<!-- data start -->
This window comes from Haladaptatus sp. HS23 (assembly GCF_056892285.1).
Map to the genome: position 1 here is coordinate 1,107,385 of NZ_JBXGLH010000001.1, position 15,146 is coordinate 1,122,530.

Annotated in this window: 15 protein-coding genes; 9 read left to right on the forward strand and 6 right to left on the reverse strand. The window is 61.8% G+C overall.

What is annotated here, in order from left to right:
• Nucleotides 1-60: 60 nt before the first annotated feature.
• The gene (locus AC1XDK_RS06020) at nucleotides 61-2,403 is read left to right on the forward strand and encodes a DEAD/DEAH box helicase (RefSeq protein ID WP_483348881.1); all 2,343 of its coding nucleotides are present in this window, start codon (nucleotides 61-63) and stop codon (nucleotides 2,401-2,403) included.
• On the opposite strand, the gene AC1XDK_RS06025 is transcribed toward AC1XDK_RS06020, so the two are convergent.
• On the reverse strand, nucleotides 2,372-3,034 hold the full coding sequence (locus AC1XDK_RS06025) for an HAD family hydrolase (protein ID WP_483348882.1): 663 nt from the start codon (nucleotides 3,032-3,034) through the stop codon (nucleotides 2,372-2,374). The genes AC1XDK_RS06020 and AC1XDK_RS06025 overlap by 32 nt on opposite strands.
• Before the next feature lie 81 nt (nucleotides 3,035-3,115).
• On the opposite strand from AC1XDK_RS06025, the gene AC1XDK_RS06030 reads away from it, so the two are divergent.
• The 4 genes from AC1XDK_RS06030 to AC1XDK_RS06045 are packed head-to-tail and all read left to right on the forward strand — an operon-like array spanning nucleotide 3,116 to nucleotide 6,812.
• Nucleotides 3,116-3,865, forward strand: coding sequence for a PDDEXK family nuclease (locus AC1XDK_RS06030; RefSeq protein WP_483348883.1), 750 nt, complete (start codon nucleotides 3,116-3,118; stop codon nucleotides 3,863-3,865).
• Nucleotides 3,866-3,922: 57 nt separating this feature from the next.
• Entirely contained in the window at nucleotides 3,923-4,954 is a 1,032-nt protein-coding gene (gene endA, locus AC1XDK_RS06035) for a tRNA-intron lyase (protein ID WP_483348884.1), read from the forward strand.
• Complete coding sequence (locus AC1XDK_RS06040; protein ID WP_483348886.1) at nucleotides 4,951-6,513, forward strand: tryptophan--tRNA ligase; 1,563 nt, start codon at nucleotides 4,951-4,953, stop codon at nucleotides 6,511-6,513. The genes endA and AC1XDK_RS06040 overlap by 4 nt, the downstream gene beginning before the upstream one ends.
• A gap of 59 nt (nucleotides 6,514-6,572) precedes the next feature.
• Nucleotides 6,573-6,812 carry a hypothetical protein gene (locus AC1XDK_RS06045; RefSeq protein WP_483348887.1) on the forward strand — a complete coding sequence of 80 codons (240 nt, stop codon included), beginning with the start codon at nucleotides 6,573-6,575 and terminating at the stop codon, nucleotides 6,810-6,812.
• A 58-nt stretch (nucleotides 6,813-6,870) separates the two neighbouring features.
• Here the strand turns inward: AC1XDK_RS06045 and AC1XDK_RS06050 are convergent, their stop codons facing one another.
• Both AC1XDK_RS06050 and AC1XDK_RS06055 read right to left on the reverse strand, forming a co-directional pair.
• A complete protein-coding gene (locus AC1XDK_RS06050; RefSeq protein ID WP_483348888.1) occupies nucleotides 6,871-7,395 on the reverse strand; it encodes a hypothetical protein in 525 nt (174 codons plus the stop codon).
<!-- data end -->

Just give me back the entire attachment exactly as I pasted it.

This window comes from Haladaptatus sp. HS23 (assembly GCF_056892285.1).
Map to the genome: position 1 here is coordinate 1,107,385 of NZ_JBXGLH010000001.1, position 15,146 is coordinate 1,122,530.

Annotated in this window: 15 protein-coding genes; 9 read left to right on the forward strand and 6 right to left on the reverse strand. The window is 61.8% G+C overall.

What is annotated here, in order from left to right:
• Nucleotides 1-60: 60 nt before the first annotated feature.
• The gene (locus AC1XDK_RS06020) at nucleotides 61-2,403 is read left to right on the forward strand and encodes a DEAD/DEAH box helicase (RefSeq protein ID WP_483348881.1); all 2,343 of its coding nucleotides are present in this window, start codon (nucleotides 61-63) and stop codon (nucleotides 2,401-2,403) included.
• On the opposite strand, the gene AC1XDK_RS06025 is transcribed toward AC1XDK_RS06020, so the two are convergent.
• On the reverse strand, nucleotides 2,372-3,034 hold the full coding sequence (locus AC1XDK_RS06025) for an HAD family hydrolase (protein ID WP_483348882.1): 663 nt from the start codon (nucleotides 3,032-3,034) through the stop codon (nucleotides 2,372-2,374). The genes AC1XDK_RS06020 and AC1XDK_RS06025 overlap by 32 nt on opposite strands.
• Before the next feature lie 81 nt (nucleotides 3,035-3,115).
• On the opposite strand from AC1XDK_RS06025, the gene AC1XDK_RS06030 reads away from it, so the two are divergent.
• The 4 genes from AC1XDK_RS06030 to AC1XDK_RS06045 are packed head-to-tail and all read left to right on the forward strand — an operon-like array spanning nucleotide 3,116 to nucleotide 6,812.
• Nucleotides 3,116-3,865, forward strand: coding sequence for a PDDEXK family nuclease (locus AC1XDK_RS06030; RefSeq protein WP_483348883.1), 750 nt, complete (start codon nucleotides 3,116-3,118; stop codon nucleotides 3,863-3,865).
• Nucleotides 3,866-3,922: 57 nt separating this feature from the next.
• Entirely contained in the window at nucleotides 3,923-4,954 is a 1,032-nt protein-coding gene (gene endA, locus AC1XDK_RS06035) for a tRNA-intron lyase (protein ID WP_483348884.1), read from the forward strand.
• Complete coding sequence (locus AC1XDK_RS06040; protein ID WP_483348886.1) at nucleotides 4,951-6,513, forward strand: tryptophan--tRNA ligase; 1,563 nt, start codon at nucleotides 4,951-4,953, stop codon at nucleotides 6,511-6,513. The genes endA and AC1XDK_RS06040 overlap by 4 nt, the downstream gene beginning before the upstream one ends.
• A gap of 59 nt (nucleotides 6,514-6,572) precedes the next feature.
• Nucleotides 6,573-6,812 carry a hypothetical protein gene (locus AC1XDK_RS06045; RefSeq protein WP_483348887.1) on the forward strand — a complete coding sequence of 80 codons (240 nt, stop codon included), beginning with the start codon at nucleotides 6,573-6,575 and terminating at the stop codon, nucleotides 6,810-6,812.
• A 58-nt stretch (nucleotides 6,813-6,870) separates the two neighbouring features.
• Here the strand turns inward: AC1XDK_RS06045 and AC1XDK_RS06050 are convergent, their stop codons facing one another.
• Both AC1XDK_RS06050 and AC1XDK_RS06055 read right to left on the reverse strand, forming a co-directional pair.
• A complete protein-coding gene (locus AC1XDK_RS06050; RefSeq protein ID WP_483348888.1) occupies nucleotides 6,871-7,395 on the reverse strand; it encodes a hypothetical protein in 525 nt (174 codons plus the stop codon).